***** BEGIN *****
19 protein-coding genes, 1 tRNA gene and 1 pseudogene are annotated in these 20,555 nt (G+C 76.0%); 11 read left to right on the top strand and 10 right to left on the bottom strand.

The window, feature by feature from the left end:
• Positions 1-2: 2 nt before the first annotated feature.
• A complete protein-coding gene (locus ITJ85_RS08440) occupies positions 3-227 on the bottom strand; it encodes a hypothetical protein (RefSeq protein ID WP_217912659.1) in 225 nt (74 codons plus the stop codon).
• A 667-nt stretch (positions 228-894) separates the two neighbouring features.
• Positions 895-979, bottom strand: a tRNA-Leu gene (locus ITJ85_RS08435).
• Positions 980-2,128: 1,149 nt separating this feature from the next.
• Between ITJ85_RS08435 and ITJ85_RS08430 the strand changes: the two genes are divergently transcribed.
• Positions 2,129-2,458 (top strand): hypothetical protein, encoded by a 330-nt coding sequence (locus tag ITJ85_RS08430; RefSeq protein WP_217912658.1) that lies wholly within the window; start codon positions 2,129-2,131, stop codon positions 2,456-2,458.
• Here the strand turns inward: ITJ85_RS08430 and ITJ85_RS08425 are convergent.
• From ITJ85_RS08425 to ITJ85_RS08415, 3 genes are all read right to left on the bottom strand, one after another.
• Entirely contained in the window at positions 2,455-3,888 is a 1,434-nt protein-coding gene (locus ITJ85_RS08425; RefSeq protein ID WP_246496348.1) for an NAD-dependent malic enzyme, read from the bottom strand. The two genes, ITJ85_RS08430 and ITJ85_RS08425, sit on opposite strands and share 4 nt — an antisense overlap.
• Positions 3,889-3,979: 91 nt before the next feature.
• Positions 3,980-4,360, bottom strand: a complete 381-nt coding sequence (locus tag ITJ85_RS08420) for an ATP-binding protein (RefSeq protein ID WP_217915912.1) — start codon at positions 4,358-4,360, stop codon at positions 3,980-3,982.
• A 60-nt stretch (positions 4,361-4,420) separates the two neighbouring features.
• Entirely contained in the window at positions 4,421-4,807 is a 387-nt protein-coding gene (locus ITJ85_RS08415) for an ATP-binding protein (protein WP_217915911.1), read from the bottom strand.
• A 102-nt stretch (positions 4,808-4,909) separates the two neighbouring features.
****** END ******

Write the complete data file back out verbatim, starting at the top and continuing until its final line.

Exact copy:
19 protein-coding genes, 1 tRNA gene and 1 pseudogene are annotated in these 20,555 nt (G+C 76.0%); 11 read left to right on the top strand and 10 right to left on the bottom strand.

The window, feature by feature from the left end:
• Positions 1-2: 2 nt before the first annotated feature.
• A complete protein-coding gene (locus ITJ85_RS08440) occupies positions 3-227 on the bottom strand; it encodes a hypothetical protein (RefSeq protein ID WP_217912659.1) in 225 nt (74 codons plus the stop codon).
• A 667-nt stretch (positions 228-894) separates the two neighbouring features.
• Positions 895-979, bottom strand: a tRNA-Leu gene (locus ITJ85_RS08435).
• Positions 980-2,128: 1,149 nt separating this feature from the next.
• Between ITJ85_RS08435 and ITJ85_RS08430 the strand changes: the two genes are divergently transcribed.
• Positions 2,129-2,458 (top strand): hypothetical protein, encoded by a 330-nt coding sequence (locus tag ITJ85_RS08430; RefSeq protein WP_217912658.1) that lies wholly within the window; start codon positions 2,129-2,131, stop codon positions 2,456-2,458.
• Here the strand turns inward: ITJ85_RS08430 and ITJ85_RS08425 are convergent.
• From ITJ85_RS08425 to ITJ85_RS08415, 3 genes are all read right to left on the bottom strand, one after another.
• Entirely contained in the window at positions 2,455-3,888 is a 1,434-nt protein-coding gene (locus ITJ85_RS08425; RefSeq protein ID WP_246496348.1) for an NAD-dependent malic enzyme, read from the bottom strand. The two genes, ITJ85_RS08430 and ITJ85_RS08425, sit on opposite strands and share 4 nt — an antisense overlap.
• Positions 3,889-3,979: 91 nt before the next feature.
• Positions 3,980-4,360, bottom strand: a complete 381-nt coding sequence (locus tag ITJ85_RS08420) for an ATP-binding protein (RefSeq protein ID WP_217915912.1) — start codon at positions 4,358-4,360, stop codon at positions 3,980-3,982.
• A 60-nt stretch (positions 4,361-4,420) separates the two neighbouring features.
• Entirely contained in the window at positions 4,421-4,807 is a 387-nt protein-coding gene (locus ITJ85_RS08415) for an ATP-binding protein (protein WP_217915911.1), read from the bottom strand.
• A 102-nt stretch (positions 4,808-4,909) separates the two neighbouring features.